Our New Responsible Mortgage Lending law

Just when you thought you had seen the most stupid law from our legislature regarding real estate omitting common sense, here comes another! House Bill 2770 aims to make what was a federal offense a state class-B felony. While it is aimed at mortgage brokers, it has wide sweeping implications to real estate agents, buyers, sellers, home inspectors, contractors, and just about anyone else who has even a limited financial interest in a real estate transaction involving a mortgage.

cross my fingersThis law provides that a residential mortgage loan may not be made unless a disclosure summary of all material terms is placed on a separate sheet of paper and has been provided by a financial institution to the borrower and that a financial institution may not make or facilitate the origination of a residential mortgage loan that includes a prepayment penalty or that imposes negative amortization under certain circumstances. And here’s the catch-all clincher: The law says that certain acts and omissions by any person in connection with making, brokering, or obtaining a residential mortgage loan are unlawful.

While part of the law attacks important issues like negative amortization and pre-payment penalties, it’s the broad definition regarding the disclosure of material facts relating to a property that causes me the greatest concern.

Example: Buyer purchases a home “subject to inspection

62 thoughts on “Our New Responsible Mortgage Lending law

  1. Another case of “Legislators Gone Wild”…and no thanks, I don’t want see the video. These folks have no idea what they’re passing and I’m convinced they are not doing enough (any?) research before they draft, discuss and pass these bills. It’s irresponsible and will wind up grinding our housing industry to a hault. Let’s see… in addition to this, they have 1) made helping a Distressed Homeowner a risky situation for RE agents 2) forced Correspondent Lenders to become Mortgage Brokers and then switch to Consumer Loan Lenders…and I know there’s more but I haven’t had my cup of coffee yet. GRRRR.

  2. I see they left the poor condo owner out in the cold again, and this time they expressly excluded rental properties. The exclusion regarding investment properties is rather poorly drawn.

    One thing I note is that a minor change in terms could seemingly hold up closing 3 days. Perhaps a mortgage professional could comment on how common such changes are–I really don’t know.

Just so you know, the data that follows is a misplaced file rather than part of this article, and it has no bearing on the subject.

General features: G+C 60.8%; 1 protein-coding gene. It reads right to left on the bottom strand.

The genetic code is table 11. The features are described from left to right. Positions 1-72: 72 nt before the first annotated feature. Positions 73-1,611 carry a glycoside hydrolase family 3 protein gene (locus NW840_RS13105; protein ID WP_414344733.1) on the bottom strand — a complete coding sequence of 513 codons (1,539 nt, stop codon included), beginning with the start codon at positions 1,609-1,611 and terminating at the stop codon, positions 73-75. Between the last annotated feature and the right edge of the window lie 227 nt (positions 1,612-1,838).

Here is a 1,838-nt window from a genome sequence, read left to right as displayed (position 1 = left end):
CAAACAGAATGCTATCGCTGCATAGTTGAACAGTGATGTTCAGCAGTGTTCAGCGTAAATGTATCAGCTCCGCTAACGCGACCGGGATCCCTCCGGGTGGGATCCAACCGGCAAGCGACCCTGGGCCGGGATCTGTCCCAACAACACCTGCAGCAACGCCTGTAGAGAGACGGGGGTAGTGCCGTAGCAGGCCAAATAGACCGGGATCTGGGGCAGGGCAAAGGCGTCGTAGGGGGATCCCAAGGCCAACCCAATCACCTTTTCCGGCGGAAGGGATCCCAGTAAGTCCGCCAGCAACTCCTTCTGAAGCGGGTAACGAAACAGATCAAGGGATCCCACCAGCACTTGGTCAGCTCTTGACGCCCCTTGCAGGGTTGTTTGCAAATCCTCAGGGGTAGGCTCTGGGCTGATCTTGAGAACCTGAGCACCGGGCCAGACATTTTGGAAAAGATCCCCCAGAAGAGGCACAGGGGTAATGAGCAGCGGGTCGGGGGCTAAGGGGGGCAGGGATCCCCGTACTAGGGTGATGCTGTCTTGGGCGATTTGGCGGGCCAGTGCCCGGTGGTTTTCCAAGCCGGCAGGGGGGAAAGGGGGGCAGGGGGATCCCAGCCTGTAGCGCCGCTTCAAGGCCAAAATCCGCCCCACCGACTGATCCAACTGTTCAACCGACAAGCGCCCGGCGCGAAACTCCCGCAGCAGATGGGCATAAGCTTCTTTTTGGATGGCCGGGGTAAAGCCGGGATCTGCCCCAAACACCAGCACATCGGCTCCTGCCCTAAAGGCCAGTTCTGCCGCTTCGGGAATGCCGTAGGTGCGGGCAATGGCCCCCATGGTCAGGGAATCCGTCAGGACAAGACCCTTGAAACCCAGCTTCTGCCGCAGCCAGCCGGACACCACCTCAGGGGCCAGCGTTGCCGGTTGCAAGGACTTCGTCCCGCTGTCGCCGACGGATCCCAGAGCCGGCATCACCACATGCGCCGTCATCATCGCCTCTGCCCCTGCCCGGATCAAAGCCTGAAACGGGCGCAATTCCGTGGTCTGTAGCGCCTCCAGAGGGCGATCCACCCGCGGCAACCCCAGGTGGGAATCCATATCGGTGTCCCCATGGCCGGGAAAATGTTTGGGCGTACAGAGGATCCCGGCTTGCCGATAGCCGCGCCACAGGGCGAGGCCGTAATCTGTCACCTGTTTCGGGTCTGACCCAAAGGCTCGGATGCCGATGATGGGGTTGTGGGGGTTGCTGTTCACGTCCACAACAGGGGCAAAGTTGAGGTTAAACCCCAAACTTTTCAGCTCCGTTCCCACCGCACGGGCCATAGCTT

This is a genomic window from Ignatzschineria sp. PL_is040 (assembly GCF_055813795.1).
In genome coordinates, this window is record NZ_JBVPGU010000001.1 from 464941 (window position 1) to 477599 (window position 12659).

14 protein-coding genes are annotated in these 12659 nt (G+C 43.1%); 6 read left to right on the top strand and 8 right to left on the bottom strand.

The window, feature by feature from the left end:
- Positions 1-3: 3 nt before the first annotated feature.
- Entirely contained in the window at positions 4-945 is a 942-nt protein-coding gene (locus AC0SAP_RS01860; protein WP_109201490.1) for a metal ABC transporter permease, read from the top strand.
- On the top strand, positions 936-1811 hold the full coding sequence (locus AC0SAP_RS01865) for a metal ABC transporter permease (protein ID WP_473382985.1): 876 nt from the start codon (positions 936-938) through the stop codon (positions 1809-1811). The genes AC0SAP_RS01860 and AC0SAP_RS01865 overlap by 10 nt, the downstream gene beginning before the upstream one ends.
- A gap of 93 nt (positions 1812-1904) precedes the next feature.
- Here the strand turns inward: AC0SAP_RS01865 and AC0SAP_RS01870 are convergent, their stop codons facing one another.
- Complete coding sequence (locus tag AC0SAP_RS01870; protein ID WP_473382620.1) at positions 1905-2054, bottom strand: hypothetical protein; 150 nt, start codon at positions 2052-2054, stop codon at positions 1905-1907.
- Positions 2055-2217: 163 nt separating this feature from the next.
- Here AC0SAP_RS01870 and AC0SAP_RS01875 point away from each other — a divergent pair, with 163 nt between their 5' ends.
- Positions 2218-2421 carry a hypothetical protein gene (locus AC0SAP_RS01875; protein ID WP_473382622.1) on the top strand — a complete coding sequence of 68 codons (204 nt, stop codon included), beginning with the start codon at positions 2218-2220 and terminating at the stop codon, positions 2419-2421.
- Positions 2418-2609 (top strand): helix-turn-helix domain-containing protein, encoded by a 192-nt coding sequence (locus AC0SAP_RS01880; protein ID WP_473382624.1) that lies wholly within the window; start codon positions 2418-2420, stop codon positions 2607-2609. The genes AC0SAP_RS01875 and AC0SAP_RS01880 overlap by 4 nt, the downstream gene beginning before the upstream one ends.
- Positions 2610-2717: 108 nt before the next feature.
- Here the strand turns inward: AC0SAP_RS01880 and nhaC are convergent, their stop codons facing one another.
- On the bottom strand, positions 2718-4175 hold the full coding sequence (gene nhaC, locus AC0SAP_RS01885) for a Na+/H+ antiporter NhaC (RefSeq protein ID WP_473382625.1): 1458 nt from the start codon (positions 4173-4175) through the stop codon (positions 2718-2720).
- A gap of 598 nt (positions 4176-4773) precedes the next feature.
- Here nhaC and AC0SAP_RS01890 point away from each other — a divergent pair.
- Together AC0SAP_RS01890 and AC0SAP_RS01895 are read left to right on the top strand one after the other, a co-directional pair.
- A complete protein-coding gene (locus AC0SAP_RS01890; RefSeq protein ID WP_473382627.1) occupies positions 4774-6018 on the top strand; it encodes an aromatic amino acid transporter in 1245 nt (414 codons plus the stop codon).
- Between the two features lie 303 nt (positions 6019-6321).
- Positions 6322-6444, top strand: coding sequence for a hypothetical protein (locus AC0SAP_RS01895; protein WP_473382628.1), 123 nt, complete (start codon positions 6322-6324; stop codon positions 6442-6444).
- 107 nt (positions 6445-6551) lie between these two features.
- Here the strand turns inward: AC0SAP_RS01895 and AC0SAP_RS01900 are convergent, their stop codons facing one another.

3. This is another ridiculous law, written in panic-mode, and written poorly. It is worse than irresponsible, it is damaging to sellers and to buyers.

    We need to all write our lawmakers, and perhaps a form letter would be useful to generate the massive numbers of letters that need to be sent.

  4. Actually, I think this new law is GREAT! Clearly being “forced” to show credits as toward closing costs vs. for what they REALLY were for WAS a fraudulent act. I’ve been complaining about not being able to be transparent with regard to the true purpose of the credit for a long time.

    Everyone is better served if the repair is done vs. a credit. We all know that the credits are very often not used to make the repair “at a future date”. By making sure repairs are done, instead of just throwing money at the problems, all parties are better served.

    Remember, the lender is the one funding that “credit”, so it is only right and just that the repair be made prior to closing, so that the lender’s collateral is improved by the amount financed to make the improvement.

  5. Pingback: Issaquah Undressed » Blog Archive » The New Washington State Consumer Protection Law Throws People Out On The Streets

  6. Ardell,
    If you show the credit for a repair expect that the Lender will not only require it to paid by closing but also require that the appraiser reinspect which will be an additional cost to the buyer. There are many situations where the buyer would prefer to have the work done themselves.
    As a loan originator, I have often times seen last minute “credit to borrower” show up on an estimated HUD the day before closing. If the credit is for a repair, what is to be done about it at that point? Do we hold up closing until the repair is made?

  7. In addition to the buyer wanting to do the work, there are also situations where the seller simply can’t do the work. If it’s not a critical situation with the house (e.g. the wiring hypothetical), it really shouldn’t be a big deal., especially if the buyer can demonstrate having the funds to do the work.

    It’s a tough issue because obviously defective conditions regarding their security should not be hid from the lender, but at the same time not all defects that might result in credits are significant.

  8. The point IS that the credit is financed. Any financed credits should become part of the lender’s collateral OR you take the amount off the purchase price, so the LTV is an accurate reflection of true value.